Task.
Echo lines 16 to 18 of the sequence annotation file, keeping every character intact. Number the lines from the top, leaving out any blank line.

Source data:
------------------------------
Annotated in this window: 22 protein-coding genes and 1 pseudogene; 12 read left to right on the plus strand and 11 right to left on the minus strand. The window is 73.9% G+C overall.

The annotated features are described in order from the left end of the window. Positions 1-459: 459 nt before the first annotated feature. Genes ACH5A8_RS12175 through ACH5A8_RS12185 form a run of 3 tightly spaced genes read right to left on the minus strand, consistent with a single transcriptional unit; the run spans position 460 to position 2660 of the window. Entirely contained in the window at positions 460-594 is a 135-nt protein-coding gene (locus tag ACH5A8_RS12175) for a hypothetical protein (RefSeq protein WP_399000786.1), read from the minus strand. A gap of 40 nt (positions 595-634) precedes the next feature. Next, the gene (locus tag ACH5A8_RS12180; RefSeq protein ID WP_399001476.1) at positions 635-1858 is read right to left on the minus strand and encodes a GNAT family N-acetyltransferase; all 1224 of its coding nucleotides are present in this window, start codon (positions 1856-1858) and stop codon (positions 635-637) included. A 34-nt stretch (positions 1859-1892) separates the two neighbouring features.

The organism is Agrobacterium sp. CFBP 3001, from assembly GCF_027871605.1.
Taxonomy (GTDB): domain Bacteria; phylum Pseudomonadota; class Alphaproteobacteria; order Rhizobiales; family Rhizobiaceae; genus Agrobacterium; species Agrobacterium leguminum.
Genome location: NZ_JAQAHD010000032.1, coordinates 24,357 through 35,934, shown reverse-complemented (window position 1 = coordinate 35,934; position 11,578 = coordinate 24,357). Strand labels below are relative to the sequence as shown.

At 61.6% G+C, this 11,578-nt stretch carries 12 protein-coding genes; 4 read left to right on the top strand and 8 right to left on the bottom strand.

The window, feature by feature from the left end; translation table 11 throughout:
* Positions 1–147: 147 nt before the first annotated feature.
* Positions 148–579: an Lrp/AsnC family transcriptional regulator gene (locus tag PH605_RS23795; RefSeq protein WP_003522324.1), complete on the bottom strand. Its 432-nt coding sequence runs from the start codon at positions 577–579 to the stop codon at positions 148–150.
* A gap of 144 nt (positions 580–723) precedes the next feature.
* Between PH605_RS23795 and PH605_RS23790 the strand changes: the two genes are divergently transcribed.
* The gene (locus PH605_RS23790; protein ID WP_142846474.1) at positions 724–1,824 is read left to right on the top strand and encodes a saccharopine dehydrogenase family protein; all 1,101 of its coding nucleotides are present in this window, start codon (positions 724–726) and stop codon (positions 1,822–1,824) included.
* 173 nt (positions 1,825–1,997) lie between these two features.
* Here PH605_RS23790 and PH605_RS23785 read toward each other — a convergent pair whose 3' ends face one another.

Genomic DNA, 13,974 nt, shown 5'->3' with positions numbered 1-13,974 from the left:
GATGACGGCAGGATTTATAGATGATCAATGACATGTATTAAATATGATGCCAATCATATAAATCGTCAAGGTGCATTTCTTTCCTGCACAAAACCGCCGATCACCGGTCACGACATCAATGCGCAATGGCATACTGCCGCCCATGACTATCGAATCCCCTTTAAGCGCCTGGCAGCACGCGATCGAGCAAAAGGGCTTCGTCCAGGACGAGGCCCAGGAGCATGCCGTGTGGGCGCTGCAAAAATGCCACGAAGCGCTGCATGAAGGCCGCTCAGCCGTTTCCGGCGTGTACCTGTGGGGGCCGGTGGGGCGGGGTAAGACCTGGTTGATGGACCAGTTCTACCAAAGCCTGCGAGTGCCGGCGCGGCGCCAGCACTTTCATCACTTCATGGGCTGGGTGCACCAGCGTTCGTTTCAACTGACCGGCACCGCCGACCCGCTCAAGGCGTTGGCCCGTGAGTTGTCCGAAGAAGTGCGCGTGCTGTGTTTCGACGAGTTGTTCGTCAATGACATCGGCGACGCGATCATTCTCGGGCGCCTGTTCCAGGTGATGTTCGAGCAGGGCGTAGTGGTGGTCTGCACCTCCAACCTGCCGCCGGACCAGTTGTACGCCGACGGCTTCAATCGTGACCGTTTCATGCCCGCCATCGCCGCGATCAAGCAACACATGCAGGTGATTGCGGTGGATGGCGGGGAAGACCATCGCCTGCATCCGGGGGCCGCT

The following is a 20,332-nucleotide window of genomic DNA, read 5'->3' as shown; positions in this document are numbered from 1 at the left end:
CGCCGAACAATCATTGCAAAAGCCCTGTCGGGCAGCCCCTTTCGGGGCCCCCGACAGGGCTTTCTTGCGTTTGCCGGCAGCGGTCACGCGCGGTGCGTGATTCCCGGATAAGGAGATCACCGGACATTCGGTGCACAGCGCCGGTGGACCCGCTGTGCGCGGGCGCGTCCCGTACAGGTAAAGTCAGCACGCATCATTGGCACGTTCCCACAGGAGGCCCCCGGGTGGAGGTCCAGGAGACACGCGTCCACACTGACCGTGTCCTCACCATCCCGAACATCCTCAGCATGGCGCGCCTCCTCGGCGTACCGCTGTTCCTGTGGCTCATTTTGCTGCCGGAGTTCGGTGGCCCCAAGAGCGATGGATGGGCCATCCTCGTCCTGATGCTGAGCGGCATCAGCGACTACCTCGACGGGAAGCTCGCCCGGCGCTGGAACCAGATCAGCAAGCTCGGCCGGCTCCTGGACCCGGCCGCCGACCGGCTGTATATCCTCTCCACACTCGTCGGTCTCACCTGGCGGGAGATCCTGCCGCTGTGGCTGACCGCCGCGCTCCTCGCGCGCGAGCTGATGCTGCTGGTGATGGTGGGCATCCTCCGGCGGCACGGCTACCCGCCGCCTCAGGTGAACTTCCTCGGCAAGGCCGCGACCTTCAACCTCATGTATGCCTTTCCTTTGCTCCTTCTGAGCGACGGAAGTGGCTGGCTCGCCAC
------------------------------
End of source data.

GATGACGGCAGGATTTATAGATGATCAATGACATGTATTAAATATGATGCCAATCATATAAATCGTCAAGGTGCATTTCTTTCCTGCACAAAACCGCCGATCACCGGTCACGACATCAATGCGCAATGGCATACTGCCGCCCATGACTATCGAATCCCCTTTAAGCGCCTGGCAGCACGCGATCGAGCAAAAGGGCTTCGTCCAGGACGAGGCCCAGGAGCATGCCGTGTGGGCGCTGCAAAAATGCCACGAAGCGCTGCATGAAGGCCGCTCAGCCGTTTCCGGCGTGTACCTGTGGGGGCCGGTGGGGCGGGGTAAGACCTGGTTGATGGACCAGTTCTACCAAAGCCTGCGAGTGCCGGCGCGGCGCCAGCACTTTCATCACTTCATGGGCTGGGTGCACCAGCGTTCGTTTCAACTGACCGGCACCGCCGACCCGCTCAAGGCGTTGGCCCGTGAGTTGTCCGAAGAAGTGCGCGTGCTGTGTTTCGACGAGTTGTTCGTCAATGACATCGGCGACGCGATCATTCTCGGGCGCCTGTTCCAGGTGATGTTCGAGCAGGGCGTAGTGGTGGTCTGCACCTCCAACCTGCCGCCGGACCAGTTGTACGCCGACGGCTTCAATCGTGACCGTTTCATGCCCGCCATCGCCGCGATCAAGCAACACATGCAGGTGATTGCGGTGGATGGCGGGGAAGACCATCGCCTGCATCCGGGGGCCGCT

The following is a 20,332-nucleotide window of genomic DNA, read 5'->3' as shown; positions in this document are numbered from 1 at the left end:
CGCCGAACAATCATTGCAAAAGCCCTGTCGGGCAGCCCCTTTCGGGGCCCCCGACAGGGCTTTCTTGCGTTTGCCGGCAGCGGTCACGCGCGGTGCGTGATTCCCGGATAAGGAGATCACCGGACATTCGGTGCACAGCGCCGGTGGACCCGCTGTGCGCGGGCGCGTCCCGTACAGGTAAAGTCAGCACGCATCATTGGCACGTTCCCACAGGAGGCCCCCGGGTGGAGGTCCAGGAGACACGCGTCCACACTGACCGTGTCCTCACCATCCCGAACATCCTCAGCATGGCGCGCCTCCTCGGCGTACCGCTGTTCCTGTGGCTCATTTTGCTGCCGGAGTTCGGTGGCCCCAAGAGCGATGGATGGGCCATCCTCGTCCTGATGCTGAGCGGCATCAGCGACTACCTCGACGGGAAGCTCGCCCGGCGCTGGAACCAGATCAGCAAGCTCGGCCGGCTCCTGGACCCGGCCGCCGACCGGCTGTATATCCTCTCCACACTCGTCGGTCTCACCTGGCGGGAGATCCTGCCGCTGTGGCTGACCGCCGCGCTCCTCGCGCGCGAGCTGATGCTGCTGGTGATGGTGGGCATCCTCCGGCGGCACGGCTACCCGCCGCCTCAGGTGAACTTCCTCGGCAAGGCCGCGACCTTCAACCTCATGTATGCCTTTCCTTTGCTCCTTCTGAGCGACGGAAGTGGCTGGCTCGCCAC